The astronomical clock is one of the most visited tourist attractions in Prague with a rich history: since 1410, it keeps secrets of the generations.

Tragic fate of Master Hanuš

black and gold roman numeral analog clock

Master Hanuš was one of the most well-known clockmakers of the time. According to the legend, Hanuš was chosen by Prague’s councilors to design a device that would serve as a clock but have additional valuable features. Hanuš presented his work to the councilors and they thought the machine was a true piece of art. However, they got scared that he’ll replicate the clock, stripping it off its uniqueness. Clock could show different times – the astronomical, Central European, Babylonian, and Old Bohemian. That is why the councilors decided that the only way to preserve the authenticity and irreplicability of the clock was to get rid of its creator’s abilities. One night, a group of people came to Hanuš’s house, tied him to a chair, and blinded him with a piece of glowing iron. 

Luckily, the clockmaker had students who eventually helped him have his revenge by stopping the clockwork. It took more than a century to solve how Hanuš stopped the clock and how to fix it. Potential clockmakers who were attempting to set the clock would end up dying or going mad. Maybe, it was the curse of Hanuš. Some people still believe that the spirit of Master Hanuš is living inside the Astronomical Clock. 

Skeleton of the Astronomical clock

Statues on Prague Astronomical Clock 2014-01 (landscape mode) 3.jpg
By Sebaso/Wikimedia Commons/CC BY-SA 3.0

Have you ever noticed a skeleton figure on the clock’s right side? Based on the myth, the Astronomical clock will stop running when the Czech nation is about to encounter challenging times. The skeleton, in its turn, would nod its head to confirm this fact as it has a power of telling the future. The only one to save Czechs from the disaster would be a boy born on the New Year’s night. According to the legend, once the clock starts going again, the boy should run out of the church located across the square (also known as the Týn Church) to the town hall before the clock’s last strike. If he manages to do it, the skeleton will lose its evil powers, and Czechs will have a prosperous and lucky year!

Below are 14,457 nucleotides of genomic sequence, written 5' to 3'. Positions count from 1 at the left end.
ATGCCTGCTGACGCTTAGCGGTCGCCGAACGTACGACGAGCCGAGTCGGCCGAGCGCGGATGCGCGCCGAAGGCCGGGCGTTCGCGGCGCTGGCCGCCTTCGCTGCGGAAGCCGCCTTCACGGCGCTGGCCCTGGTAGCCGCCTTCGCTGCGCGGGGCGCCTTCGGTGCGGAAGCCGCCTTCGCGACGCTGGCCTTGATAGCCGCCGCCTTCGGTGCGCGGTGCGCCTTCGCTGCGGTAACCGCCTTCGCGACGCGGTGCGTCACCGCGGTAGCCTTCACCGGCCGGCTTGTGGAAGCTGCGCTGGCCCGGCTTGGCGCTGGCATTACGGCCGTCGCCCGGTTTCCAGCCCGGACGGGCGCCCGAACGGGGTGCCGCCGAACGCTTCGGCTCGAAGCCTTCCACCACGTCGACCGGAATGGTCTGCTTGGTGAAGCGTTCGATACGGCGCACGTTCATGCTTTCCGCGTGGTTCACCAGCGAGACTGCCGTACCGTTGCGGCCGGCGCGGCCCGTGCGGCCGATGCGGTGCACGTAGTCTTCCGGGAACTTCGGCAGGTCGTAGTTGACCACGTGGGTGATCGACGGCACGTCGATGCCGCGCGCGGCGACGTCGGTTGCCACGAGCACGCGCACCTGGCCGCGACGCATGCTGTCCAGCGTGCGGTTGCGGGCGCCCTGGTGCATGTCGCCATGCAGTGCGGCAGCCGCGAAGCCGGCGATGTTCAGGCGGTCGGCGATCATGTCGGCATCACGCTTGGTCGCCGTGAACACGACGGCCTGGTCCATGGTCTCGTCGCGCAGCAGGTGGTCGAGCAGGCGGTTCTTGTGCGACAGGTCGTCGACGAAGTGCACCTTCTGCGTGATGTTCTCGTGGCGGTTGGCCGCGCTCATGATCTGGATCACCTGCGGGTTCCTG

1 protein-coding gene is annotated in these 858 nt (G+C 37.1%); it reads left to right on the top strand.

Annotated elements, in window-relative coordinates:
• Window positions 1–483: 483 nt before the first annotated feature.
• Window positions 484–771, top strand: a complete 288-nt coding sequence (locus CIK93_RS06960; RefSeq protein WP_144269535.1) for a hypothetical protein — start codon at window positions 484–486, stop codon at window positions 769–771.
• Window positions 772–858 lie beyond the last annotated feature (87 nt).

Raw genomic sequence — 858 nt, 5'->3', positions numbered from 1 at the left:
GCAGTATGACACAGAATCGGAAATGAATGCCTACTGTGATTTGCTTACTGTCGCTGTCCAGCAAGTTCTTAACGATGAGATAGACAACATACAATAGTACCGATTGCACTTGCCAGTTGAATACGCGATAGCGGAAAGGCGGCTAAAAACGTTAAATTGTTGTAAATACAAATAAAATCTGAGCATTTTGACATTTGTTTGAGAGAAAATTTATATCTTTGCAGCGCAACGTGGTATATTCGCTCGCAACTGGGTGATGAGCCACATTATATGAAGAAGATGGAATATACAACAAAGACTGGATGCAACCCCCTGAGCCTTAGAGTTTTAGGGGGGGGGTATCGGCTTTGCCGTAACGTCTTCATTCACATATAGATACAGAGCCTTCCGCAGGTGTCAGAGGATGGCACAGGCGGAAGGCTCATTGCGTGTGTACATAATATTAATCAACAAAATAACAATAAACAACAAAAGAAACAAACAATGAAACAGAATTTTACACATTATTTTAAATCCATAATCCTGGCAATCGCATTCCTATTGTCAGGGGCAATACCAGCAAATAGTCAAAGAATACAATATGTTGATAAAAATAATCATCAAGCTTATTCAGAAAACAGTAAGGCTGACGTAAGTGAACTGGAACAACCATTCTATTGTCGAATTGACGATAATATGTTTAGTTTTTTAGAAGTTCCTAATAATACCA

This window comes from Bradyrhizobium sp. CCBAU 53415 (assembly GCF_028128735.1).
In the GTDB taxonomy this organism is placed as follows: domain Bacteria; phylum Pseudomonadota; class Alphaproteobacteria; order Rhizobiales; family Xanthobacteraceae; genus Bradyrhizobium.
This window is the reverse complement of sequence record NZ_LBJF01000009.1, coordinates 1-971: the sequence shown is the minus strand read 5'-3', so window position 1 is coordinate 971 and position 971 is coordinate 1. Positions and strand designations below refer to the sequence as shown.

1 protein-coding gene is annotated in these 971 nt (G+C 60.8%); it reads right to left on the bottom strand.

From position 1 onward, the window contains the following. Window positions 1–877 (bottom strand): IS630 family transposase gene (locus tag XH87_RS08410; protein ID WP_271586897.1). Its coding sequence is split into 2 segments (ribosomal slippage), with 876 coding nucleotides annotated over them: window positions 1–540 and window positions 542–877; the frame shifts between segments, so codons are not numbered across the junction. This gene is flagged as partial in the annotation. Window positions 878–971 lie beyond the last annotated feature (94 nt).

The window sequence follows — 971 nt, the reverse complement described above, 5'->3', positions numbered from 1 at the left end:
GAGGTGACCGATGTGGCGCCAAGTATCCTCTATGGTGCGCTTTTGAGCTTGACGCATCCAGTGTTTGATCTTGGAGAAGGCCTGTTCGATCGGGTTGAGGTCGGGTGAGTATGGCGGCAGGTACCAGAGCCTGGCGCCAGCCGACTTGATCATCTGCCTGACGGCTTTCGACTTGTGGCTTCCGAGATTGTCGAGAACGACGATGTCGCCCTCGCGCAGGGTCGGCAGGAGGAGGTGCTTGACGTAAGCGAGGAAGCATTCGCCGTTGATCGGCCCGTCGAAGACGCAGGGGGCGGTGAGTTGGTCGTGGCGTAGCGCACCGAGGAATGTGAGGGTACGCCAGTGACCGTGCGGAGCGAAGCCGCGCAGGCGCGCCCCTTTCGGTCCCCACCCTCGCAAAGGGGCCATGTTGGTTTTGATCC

A free sparrow

Actually, there is another legend that involves the skeleton. However, in that one, the skeleton represents a sign of hope rather than evil spirits. When looking at the astronomical clock, you might notice two small windows at the top. These windows were leading to the prison, previously used for aristocrats. One knight was imprisoned there, awaiting his execution. He was looking out of the window, and when the clock began to strike, he noticed a sparrow fly by the skeleton. When the skeleton shut its jaws, it captured the little bird inside.

The knight thought that the poor bird will spent the rest of its life there, repeating his own fate. The sparrow had to wait one hour until the clock started moving again, and the skeleton opened its teeth. The bird was free again! When the knight saw that, he took it as a sign that he would escape his prison, as well, and was eventually pardoned.

In 2021, you can still visit the Astronomical Clock even if you are outside of Prague! Take a virtual tour by clicking here. You can also discover the clock’s mechanism by checking out the video guide on this portal. Besides the online excursions, there is also a live stream of the clock available anywhere – check it out! If you are living in Prague, you can visit the clock any time if the COVID-19 restrictions allow for it. 

Sofia Chesnokova

Sofia Chesnokova

Passionate about digital marketing, copywriting, and Prague!
Sofia Chesnokova
Sofia Chesnokova